The depths of the relationship between these three men is not known, but in this moment it dictated the rest of their lives. Kelly and Drake broke cover and braved the enemy fusillade to reach the wounded Marine. Working together, they began to carry him to safety – a protective ridge some hundred yards away. And they almost made it. Just a few feet from the ridge, another Japanese volley ripped out, and Drake fell to the ground. Kelly hustled the wounded man to safety, turned around and went back for Drake, but it was too late. The slightly-built Marine from Springfield was dead. He was just twenty years old.
In the firefight that followed, 1/7 gave better than they got. The ravine became a deathtrap for the Japanese as Marine mortars and small arms found the range; several hundred died and countless more were wounded. Despite this sudden and decisive turn of events, Puller was compelled to pull back to the perimeter because of a rumored report of Japanese reinforcements threatening another sector. The wounded could be carried back, but the dead were afforded no such luxury. Three graves were dug beside a trail on the ridge, close to a small copse of trees. PFC Harry C. Morrissy (B/1/7) was buried first, then Private Albert L. Bernes (D/1/7). The body of PFC Francis E. Drake, Jr. was laid into Grave #3. The graves were marked, the location sketched, and within minutes were left behind. Drake, however, was not forgotten: in a quiet moment after the battle, “Chesty” Puller wrote up a recommendation for a posthumous Silver Star.
A transport convoy appeared of the coast of Guadalcanal on 4 November 1942, dropped anchor, and were soon surrounded by a swarm of LCVPs that pulled alongside by turns to take on a load of disembarking Marines. As heavily-laden men climbed down the side of the USS Barnett, cargo cranes swung over her holds and hoisted out the 37mm guns of Second Lieutenant Roy H. Elrod’s anti-tank platoon. Elrod’s men were attached to the Second Battalion, 8th Marines for the operation; among the men waiting to board the LCVPs was Sergeant Harvel Moore.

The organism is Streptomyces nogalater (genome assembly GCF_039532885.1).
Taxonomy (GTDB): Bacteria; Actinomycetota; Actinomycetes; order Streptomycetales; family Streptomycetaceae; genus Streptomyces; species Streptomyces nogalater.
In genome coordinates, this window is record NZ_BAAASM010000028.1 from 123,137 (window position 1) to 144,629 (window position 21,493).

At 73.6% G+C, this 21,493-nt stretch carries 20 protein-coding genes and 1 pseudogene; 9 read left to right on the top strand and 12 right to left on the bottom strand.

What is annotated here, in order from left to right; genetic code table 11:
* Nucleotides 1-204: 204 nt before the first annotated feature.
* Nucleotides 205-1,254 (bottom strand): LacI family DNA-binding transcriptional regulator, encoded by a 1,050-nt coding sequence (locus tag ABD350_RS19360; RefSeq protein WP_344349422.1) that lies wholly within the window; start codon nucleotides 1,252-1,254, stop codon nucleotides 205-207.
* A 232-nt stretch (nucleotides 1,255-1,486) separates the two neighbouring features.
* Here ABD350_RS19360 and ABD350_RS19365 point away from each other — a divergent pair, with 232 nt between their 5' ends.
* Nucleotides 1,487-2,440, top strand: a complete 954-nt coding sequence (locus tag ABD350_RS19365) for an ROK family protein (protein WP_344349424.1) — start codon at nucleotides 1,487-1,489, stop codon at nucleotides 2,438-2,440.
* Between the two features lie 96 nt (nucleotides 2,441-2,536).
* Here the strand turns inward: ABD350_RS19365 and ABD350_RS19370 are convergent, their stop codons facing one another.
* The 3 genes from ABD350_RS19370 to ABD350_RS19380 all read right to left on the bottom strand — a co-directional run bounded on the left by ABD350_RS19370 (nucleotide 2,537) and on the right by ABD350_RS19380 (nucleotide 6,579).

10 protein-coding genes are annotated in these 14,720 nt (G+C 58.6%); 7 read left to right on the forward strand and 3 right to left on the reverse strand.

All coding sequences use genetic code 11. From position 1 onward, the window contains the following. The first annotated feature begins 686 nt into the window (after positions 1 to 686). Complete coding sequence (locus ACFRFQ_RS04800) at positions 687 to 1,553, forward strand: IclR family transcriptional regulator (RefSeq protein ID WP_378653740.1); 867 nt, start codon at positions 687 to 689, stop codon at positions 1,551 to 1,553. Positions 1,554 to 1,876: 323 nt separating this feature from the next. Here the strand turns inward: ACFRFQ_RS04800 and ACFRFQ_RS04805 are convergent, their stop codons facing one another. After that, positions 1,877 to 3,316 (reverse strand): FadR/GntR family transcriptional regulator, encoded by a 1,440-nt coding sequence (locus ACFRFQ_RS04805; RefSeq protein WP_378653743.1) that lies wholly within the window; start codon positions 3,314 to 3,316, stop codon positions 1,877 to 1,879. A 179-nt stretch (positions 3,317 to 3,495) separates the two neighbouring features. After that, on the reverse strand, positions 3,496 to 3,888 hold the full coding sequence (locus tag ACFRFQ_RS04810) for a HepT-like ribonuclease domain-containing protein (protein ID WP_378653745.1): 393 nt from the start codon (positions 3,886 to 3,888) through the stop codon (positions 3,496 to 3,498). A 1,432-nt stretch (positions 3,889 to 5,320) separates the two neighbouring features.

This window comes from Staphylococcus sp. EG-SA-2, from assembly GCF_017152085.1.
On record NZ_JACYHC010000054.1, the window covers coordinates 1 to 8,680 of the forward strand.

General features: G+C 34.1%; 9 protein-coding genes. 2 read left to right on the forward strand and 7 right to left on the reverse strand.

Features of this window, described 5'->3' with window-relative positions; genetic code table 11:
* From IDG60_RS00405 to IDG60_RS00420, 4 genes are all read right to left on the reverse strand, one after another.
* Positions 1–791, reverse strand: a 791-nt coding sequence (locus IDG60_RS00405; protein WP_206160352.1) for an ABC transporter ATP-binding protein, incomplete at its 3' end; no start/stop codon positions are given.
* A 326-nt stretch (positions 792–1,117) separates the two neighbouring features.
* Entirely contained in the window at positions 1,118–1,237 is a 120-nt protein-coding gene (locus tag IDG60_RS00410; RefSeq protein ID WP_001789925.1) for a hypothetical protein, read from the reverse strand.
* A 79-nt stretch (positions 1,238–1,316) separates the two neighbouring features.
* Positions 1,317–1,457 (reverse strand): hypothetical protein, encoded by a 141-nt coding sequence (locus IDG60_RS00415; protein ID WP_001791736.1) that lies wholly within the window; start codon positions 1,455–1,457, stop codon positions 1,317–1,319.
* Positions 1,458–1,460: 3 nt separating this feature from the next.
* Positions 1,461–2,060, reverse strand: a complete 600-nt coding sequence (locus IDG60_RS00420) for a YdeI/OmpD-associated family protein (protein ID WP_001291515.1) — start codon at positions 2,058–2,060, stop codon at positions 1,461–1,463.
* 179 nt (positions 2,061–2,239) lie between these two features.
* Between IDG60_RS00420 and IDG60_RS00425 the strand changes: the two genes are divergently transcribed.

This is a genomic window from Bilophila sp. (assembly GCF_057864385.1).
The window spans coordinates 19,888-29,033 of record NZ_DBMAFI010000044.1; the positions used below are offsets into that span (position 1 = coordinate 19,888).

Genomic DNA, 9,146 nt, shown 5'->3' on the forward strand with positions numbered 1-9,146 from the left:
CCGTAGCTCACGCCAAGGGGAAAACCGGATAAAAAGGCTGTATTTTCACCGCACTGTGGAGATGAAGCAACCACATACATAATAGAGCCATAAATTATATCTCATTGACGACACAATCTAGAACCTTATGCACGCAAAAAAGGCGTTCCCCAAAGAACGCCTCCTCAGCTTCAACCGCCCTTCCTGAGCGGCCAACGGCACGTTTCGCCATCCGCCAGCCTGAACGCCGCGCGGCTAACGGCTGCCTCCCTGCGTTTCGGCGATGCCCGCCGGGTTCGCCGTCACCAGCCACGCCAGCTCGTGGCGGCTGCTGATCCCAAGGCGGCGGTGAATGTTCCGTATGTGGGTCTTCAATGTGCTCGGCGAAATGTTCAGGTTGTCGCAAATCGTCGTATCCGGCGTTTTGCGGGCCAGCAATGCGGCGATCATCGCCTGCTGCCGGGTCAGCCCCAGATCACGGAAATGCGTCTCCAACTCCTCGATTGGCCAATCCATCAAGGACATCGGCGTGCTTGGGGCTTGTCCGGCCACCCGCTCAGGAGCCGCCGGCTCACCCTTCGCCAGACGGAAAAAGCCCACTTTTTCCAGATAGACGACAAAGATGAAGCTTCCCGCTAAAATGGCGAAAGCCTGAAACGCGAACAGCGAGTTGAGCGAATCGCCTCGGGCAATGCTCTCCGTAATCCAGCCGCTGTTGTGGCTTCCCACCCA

The 8th Marines shed their status as the “old” Marines who knew the score on Samoa. On Guadalcanal, they were very much the “new” men, and the object of curiosity and catcalling from rail-thin, Atabrined veterans as they made their way ashore. On the day they landed, the latest Matanikau offensive was just concluding, and the combat regiments ashore were nearing the limits of their endurance. The learning curve was still steep, and like the 7th Marines before them, Elrod’s platoon spent their first night on the ‘Canal frantically digging foxholes under fire. Only their equipment could be considered “veteran” – many still wore the flat-brimmed helmets and old-style packs issued before they left the States, which gave them the appearance of Great War doughboys. Any derisive comments, though, were outweighed by the greeting the gunners received. “The Marine infantrymen really welcomed our arrival,” recalled Elrod, “and we moved right into position with them. Gunners dug shallow firing positions right on the line, enabling them to use lethal canister rounds against Japanese frontal attacks. Of course, this made them targets – “the Japanese saw that our guns were something that caused a lot of trouble for them, and would come after them” – so Elrod detailed a protective squad armed with appropriated automatic rifles to provide extra security. Even so, the gunners had to operate their weapon from an exposed position, and it took more than a little courage to stand firm in the face of an onslaught.